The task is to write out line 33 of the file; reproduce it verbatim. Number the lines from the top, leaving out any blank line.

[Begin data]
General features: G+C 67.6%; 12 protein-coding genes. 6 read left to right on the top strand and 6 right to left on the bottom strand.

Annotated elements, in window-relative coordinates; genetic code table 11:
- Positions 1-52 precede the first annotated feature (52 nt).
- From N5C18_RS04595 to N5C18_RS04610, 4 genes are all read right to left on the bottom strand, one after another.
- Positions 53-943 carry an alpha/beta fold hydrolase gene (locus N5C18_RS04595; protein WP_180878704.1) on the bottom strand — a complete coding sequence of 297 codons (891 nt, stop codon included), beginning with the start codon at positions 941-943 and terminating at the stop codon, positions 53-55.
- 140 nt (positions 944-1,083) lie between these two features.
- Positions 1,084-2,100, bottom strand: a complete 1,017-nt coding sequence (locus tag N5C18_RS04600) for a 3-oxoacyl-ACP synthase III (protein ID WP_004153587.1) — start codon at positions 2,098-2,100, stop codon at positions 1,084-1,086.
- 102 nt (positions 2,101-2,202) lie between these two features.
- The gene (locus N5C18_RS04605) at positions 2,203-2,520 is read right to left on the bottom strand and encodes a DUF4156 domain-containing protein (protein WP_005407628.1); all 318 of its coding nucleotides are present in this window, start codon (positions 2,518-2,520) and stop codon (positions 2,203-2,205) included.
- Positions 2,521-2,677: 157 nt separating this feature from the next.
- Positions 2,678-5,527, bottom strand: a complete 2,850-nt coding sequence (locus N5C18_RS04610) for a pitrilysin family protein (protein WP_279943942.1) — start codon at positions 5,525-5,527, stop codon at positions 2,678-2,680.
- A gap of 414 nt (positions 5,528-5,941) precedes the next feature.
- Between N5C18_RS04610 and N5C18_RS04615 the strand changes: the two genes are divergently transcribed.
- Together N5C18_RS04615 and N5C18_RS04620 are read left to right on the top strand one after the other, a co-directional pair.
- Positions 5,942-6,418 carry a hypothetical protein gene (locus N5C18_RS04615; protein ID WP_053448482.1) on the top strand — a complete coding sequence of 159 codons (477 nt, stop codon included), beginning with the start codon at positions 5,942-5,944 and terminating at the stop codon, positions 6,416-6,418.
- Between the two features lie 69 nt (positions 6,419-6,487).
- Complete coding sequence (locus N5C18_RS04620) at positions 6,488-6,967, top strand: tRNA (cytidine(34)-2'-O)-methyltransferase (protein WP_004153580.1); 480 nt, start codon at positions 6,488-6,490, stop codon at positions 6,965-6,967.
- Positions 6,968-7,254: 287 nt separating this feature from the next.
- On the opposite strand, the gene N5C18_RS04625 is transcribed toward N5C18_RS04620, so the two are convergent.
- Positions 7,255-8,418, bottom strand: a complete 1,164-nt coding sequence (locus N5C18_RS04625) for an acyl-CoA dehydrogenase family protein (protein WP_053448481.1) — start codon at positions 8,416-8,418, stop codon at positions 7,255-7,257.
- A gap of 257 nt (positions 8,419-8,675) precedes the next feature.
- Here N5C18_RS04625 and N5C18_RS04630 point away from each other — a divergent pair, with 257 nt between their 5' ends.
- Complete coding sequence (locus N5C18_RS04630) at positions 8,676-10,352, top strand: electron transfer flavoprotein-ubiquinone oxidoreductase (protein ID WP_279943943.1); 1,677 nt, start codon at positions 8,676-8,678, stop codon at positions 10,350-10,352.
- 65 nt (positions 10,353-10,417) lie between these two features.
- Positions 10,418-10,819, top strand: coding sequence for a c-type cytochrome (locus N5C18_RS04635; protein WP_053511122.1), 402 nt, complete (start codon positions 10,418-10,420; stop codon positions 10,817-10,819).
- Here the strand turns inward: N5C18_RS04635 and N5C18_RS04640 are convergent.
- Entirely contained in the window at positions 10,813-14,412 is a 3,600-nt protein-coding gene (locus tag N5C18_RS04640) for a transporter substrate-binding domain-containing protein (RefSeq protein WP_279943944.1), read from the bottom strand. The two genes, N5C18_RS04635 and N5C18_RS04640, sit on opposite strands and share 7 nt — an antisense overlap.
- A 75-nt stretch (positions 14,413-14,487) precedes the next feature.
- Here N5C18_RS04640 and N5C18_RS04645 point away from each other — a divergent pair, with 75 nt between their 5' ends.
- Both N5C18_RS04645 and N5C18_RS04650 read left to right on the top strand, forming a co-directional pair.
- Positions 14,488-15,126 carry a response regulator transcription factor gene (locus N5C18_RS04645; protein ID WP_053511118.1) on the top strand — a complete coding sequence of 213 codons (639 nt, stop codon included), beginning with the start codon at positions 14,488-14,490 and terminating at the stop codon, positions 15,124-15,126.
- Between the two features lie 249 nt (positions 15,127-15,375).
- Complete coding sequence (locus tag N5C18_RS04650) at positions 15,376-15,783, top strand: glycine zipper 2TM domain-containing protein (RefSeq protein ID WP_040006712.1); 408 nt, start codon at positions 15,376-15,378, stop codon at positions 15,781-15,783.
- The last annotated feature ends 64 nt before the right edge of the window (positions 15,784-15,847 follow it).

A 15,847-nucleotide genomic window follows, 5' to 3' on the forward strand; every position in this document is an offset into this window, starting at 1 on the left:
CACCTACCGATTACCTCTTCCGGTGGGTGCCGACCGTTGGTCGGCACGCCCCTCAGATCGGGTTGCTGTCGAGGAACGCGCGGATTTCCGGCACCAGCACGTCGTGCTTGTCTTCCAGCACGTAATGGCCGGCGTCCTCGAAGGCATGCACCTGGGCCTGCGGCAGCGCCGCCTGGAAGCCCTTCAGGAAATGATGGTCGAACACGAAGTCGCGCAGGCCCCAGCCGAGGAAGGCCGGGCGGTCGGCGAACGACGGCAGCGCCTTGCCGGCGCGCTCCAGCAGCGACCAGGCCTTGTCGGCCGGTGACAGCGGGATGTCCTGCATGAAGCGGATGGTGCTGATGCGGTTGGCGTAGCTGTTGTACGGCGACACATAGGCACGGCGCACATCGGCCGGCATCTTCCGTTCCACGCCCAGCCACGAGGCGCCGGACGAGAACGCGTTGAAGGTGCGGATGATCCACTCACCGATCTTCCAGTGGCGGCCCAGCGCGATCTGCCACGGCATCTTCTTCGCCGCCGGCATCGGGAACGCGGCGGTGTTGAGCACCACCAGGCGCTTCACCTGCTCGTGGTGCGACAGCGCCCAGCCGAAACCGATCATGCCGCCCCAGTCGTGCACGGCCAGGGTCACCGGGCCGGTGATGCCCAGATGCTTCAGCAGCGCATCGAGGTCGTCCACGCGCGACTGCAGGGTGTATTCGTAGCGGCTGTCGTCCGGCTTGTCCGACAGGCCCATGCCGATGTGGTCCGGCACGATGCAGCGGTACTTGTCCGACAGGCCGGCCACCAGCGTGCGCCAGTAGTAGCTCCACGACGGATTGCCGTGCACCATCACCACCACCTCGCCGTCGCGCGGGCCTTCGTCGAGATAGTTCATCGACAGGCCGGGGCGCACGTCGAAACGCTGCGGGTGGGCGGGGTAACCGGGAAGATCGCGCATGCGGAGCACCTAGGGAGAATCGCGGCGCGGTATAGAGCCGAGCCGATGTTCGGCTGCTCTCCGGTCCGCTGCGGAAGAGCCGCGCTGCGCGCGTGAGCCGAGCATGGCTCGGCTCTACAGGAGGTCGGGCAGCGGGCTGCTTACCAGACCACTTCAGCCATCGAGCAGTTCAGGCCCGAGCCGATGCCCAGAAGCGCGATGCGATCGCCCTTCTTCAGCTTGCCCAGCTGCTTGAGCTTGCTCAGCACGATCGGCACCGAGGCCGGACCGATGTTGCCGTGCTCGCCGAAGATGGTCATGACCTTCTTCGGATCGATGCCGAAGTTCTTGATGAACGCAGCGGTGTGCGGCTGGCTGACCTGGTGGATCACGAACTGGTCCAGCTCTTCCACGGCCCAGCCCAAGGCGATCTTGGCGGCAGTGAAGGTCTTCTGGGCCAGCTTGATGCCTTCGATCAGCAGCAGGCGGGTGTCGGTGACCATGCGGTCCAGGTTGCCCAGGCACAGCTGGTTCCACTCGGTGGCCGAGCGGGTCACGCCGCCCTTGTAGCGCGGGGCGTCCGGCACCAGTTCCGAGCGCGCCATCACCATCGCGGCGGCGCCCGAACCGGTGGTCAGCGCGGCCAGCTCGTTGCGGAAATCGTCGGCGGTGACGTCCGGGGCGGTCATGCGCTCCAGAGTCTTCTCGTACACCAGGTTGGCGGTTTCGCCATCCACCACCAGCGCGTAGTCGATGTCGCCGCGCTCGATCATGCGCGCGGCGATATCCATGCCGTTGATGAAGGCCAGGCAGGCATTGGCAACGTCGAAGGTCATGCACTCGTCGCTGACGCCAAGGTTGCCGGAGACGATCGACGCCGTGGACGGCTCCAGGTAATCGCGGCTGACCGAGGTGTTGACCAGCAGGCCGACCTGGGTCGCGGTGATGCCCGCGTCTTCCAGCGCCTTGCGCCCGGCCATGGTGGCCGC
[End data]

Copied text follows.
- Complete coding sequence (locus tag N5C18_RS04650) at positions 15,376-15,783, top strand: glycine zipper 2TM domain-containing protein (RefSeq protein ID WP_040006712.1); 408 nt, start codon at positions 15,376-15,378, stop codon at positions 15,781-15,783.